- It needs to be God-glorifying and wisdom-guided.
- Both people must treat each other with holiness and sincerity.
- Both the man and woman must make an informed and wise decision about marriage.
- The aim should be to grow closer while guarding each other’s hearts (the man’s leadership role in this is vital).
- Fight the urge to assume you are “going to be married”—at which point the heart tends to take over and the brain shuts off.
- Courtship should be entered after counsel with parents (no matter what age), the pastor and a few others who know the other person and you, very well.
- Use a couple of “key” confidants to keep you on the “straight and narrow” during courtship.
- Avoid situations that may allow you to fall into temptation (1 Peter 2:10–12: “Let your conduct be honorable…”)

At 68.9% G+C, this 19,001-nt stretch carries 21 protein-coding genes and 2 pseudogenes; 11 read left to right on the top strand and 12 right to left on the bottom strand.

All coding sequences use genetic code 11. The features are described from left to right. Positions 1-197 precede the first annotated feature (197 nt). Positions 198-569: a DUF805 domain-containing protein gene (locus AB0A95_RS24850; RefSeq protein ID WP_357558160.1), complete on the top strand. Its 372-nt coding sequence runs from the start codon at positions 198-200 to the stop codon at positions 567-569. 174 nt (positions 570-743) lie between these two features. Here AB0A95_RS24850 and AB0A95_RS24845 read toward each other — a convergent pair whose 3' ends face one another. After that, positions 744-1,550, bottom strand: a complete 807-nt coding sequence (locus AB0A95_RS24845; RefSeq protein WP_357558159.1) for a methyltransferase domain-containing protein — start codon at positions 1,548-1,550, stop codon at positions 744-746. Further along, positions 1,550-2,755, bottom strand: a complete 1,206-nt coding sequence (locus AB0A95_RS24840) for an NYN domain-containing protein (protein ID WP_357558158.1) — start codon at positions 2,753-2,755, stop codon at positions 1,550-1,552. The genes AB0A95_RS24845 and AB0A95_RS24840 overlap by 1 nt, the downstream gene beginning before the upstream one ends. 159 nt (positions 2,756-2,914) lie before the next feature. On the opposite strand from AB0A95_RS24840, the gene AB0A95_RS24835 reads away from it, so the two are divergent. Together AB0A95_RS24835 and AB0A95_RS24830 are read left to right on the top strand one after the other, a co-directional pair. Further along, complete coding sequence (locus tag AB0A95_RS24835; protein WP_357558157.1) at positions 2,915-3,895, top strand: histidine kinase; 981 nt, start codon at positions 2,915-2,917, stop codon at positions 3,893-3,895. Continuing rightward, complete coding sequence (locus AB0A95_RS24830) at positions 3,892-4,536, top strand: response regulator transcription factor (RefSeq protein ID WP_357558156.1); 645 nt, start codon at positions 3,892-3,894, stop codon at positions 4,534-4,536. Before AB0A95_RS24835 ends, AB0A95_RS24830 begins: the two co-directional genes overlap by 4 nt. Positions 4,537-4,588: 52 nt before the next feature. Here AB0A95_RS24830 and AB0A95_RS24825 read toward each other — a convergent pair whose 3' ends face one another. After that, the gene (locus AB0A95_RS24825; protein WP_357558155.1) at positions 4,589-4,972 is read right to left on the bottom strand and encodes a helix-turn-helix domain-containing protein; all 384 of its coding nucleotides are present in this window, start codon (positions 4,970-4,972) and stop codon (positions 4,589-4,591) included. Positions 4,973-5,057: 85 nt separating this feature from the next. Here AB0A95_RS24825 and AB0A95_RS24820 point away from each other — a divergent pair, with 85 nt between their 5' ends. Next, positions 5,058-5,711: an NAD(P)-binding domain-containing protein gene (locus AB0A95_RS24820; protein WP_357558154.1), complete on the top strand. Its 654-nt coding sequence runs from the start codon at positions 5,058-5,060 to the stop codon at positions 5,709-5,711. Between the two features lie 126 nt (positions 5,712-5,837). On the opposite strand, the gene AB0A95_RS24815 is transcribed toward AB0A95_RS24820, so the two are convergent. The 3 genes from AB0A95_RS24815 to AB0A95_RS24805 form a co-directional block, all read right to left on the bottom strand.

- Both individuals should guard their hearts and what they allow themselves to feel.
- The couple remains physically and emotionally pure.
Intimacy and Romance
During courtship, as a relationship grows closer and a man and woman share more trust and more details of their lives, they naturally develop greater emotional and psychological intimacy. As a part of this growing together and developing a deeper commitment to each other, romance will and must eventually blossom if a relationship is to lead to marriage. Although premature romance can be temporarily enjoyable, it will eventually lead to long-term hurt (Harris, p. 91). The man in particular must not allow romance to be part of a relationship until he knows for sure that the woman will be his wife in the near future.